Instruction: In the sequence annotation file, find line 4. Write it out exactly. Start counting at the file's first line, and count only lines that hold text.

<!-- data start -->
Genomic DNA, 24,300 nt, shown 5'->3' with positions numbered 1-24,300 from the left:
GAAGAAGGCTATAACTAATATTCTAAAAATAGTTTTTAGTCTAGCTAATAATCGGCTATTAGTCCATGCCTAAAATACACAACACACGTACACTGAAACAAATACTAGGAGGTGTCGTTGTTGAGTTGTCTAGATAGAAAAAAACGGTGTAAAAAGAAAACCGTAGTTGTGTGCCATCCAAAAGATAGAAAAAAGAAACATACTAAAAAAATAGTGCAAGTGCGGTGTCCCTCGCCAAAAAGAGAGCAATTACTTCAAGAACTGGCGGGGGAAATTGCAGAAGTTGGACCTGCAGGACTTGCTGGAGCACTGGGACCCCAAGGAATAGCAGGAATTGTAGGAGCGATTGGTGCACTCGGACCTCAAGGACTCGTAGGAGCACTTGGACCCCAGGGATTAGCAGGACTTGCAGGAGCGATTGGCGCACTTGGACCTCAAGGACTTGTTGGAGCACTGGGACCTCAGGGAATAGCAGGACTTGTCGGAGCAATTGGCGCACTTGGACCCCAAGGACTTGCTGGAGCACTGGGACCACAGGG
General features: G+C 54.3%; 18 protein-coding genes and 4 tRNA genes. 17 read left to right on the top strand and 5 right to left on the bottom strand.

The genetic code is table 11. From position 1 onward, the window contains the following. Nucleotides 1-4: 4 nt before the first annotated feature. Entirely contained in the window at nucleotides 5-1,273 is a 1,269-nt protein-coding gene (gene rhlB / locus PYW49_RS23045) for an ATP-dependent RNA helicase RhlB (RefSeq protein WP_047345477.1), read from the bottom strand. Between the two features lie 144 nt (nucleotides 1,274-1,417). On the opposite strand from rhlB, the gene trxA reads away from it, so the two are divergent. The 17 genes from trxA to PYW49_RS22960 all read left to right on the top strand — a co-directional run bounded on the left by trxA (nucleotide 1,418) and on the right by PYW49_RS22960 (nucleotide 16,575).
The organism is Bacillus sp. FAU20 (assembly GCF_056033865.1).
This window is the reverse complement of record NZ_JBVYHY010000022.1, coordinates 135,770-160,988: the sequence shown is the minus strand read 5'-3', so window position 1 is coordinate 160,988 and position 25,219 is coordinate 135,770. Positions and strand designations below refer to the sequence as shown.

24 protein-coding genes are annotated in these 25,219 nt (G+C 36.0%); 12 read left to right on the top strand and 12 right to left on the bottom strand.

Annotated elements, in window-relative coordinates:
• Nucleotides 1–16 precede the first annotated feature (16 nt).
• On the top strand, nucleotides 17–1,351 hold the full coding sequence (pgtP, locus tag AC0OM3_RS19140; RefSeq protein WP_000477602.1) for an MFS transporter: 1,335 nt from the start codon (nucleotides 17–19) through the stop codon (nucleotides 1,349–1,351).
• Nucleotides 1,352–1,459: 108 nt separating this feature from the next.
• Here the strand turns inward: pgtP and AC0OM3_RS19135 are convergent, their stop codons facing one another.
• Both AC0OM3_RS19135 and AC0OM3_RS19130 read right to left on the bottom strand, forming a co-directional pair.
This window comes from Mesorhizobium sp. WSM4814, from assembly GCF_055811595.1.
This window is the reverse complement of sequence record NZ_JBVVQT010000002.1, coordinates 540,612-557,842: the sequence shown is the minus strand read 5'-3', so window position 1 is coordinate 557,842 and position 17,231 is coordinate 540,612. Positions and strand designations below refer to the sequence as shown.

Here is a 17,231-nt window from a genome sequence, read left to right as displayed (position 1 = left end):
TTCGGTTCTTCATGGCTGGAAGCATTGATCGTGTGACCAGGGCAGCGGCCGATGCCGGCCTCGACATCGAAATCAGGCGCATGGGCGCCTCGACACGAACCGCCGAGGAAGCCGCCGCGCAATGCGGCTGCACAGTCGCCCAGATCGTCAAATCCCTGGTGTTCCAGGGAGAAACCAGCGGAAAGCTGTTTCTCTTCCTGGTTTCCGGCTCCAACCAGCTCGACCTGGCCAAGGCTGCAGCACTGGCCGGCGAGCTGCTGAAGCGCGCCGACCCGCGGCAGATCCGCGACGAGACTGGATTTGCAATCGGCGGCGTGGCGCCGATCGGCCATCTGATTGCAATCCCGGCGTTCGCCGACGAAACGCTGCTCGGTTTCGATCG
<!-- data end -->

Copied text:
The genetic code is table 11. From position 1 onward, the window contains the following. Nucleotides 1-4: 4 nt before the first annotated feature. Entirely contained in the window at nucleotides 5-1,273 is a 1,269-nt protein-coding gene (gene rhlB / locus PYW49_RS23045) for an ATP-dependent RNA helicase RhlB (RefSeq protein WP_047345477.1), read from the bottom strand. Between the two features lie 144 nt (nucleotides 1,274-1,417). On the opposite strand from rhlB, the gene trxA reads away from it, so the two are divergent. The 17 genes from trxA to PYW49_RS22960 all read left to right on the top strand — a co-directional run bounded on the left by trxA (nucleotide 1,418) and on the right by PYW49_RS22960 (nucleotide 16,575).